HIDALGO, Texas - Locked in a capsule the size of a phone booth suspended 20 feet over a cabbage field in south Texas, a National Guard soldier spends a Sunday night with a gun attached to his hip while watching an orange grove through infrared lenses.

Stationing 1,200 National Guard soldiers at the border for one year costs $110 million.

That same night, to the west, an ominous whistle slices through the silence of dawn as a mile-long train is stopped in the middle of a bridge over the Rio Grande. In a ritual repeated every night, an officer of U.S. Customs and Border Protection unlocks a door, a railroad patrolman slides open the heavy doors, and they point their flashlight beams to inspect under, above and in the middle of the load of cars and electronics before it goes through an X-ray machine in search of hidden people or drugs.

Putting rail freight through an X-ray machine costs $1.75 million.

That night, in southern Arizona, a guard sees something strange in a truck with a trailer loaded with coal and requests a more detailed examination. Dogs trained to smell drugs begin to bark, and the guard finds 8,000 pounds of marijuana in several trucks.

The annual salary of a Customs and Border Protection agent averages $75,000. A drug-sniffing dog costs $4,500.

At a time when Congress is debating how to fund the border and governors are demanding more assistance, The Associated Press has investigated what it costs taxpayers to secure the border between Mexico and the United States.


The price has not been publicized so far. But AP, using White House budgets, reports obtained through requests covered under the Freedom of Information Act and congressional transcripts, came up with the total amount: $90 billion in 10 years.

For taxpayers who pay this amount, the result has been bittersweet: fewer illegal immigrants, but little impact on terrorism. And it certainly has not stopped the supply of drugs.

The terrorists who perpetrated the attacks of Sept. 11, 2001, did not come from Mexico, but the attacks led politicians to review border security. Ten days later, President George W. Bush announced a new Department of Homeland Security, with tasks that include the security of the country's porous southern border.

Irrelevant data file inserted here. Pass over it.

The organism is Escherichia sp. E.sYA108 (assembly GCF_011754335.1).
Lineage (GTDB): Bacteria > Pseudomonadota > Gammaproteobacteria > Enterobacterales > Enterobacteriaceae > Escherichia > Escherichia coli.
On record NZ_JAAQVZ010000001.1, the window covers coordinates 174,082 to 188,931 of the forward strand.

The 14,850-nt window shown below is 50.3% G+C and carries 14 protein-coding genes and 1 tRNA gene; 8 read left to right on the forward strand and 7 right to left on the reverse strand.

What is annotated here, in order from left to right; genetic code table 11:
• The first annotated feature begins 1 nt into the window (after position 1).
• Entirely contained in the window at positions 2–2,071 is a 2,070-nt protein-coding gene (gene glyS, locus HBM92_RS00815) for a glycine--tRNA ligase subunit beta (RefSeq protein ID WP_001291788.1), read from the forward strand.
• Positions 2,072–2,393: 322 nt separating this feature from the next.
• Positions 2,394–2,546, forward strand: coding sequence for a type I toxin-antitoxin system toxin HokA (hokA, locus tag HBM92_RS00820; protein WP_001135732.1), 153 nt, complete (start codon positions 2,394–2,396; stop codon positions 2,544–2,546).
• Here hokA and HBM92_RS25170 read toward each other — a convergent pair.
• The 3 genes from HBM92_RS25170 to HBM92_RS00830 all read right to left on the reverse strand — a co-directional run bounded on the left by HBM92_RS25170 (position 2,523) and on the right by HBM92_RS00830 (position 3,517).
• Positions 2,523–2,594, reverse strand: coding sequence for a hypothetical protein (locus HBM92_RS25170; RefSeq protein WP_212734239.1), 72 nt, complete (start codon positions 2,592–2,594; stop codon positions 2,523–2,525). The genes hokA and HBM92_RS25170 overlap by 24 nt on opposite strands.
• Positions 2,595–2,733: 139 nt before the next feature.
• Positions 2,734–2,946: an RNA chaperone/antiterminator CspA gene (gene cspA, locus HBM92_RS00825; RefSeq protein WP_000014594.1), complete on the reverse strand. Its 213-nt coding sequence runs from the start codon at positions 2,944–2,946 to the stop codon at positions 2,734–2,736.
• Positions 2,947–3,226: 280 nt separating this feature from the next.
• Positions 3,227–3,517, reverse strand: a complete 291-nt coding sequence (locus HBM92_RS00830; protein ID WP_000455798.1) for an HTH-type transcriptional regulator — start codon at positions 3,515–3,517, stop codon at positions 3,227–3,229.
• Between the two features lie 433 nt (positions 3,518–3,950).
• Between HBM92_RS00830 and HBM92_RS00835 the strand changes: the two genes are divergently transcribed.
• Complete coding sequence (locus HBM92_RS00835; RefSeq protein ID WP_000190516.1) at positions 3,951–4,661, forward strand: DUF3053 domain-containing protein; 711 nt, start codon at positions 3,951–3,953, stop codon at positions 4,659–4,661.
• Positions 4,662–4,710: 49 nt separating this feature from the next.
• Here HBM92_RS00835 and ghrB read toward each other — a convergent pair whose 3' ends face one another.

Over the next 10 years, annual spending on the border has tripled while the United States built an unprecedented network spanning 1,900 miles along the border with Mexico: 165 X-ray machines for trucks and trains; more than 650 miles of heavy-duty fences and concrete walls; double the amount of agents along the entire stretch; and a small fleet of Predator drones. In addition, remote surveillance cameras, thermal imaging devices and partially buried ground sensors that sound an alarm in the central office when someone steps on them in the desert.


"The obligation to secure our borders implies the responsibility to make it as cost-effective as possible, and we recognize there's no single solution to meet the security needs on our border," said Homeland Security spokesman Matthew Chandler.

Over the years, the objectives of security measures at the border have changed.

Initial concerns that terrorists could filter out weapons from Mexico to the United States were overshadowed by concerns about the violent drug cartels that kill people along the Rio Grande. As the American economy declined, preventing illegal immigrants from crossing north in search of work became the center of attention.

"Border security is no longer about just responding to Sept. 11. It became a very important part of the debate on immigration," said Jena Baker McNeill, an analyst for national security policy at The Heritage Foundation, a right-wing research institute in Washington.

In fact, detaining immigrants at the border has become a bargaining tool with Congress for the last two governments: fences and guards in exchange for immigration reform, Baker McNeill said.

The increase in resources has dramatically reduced illegal immigration. Ten years ago, border agents caught 1.6 million illegal immigrants in a year. Last year only 463,000 were caught. The decline is attributed in part to the U.S. recession, which reduced jobs here, but it is also a sign, according to federal authorities, that fewer people are trying to cross the border illegally.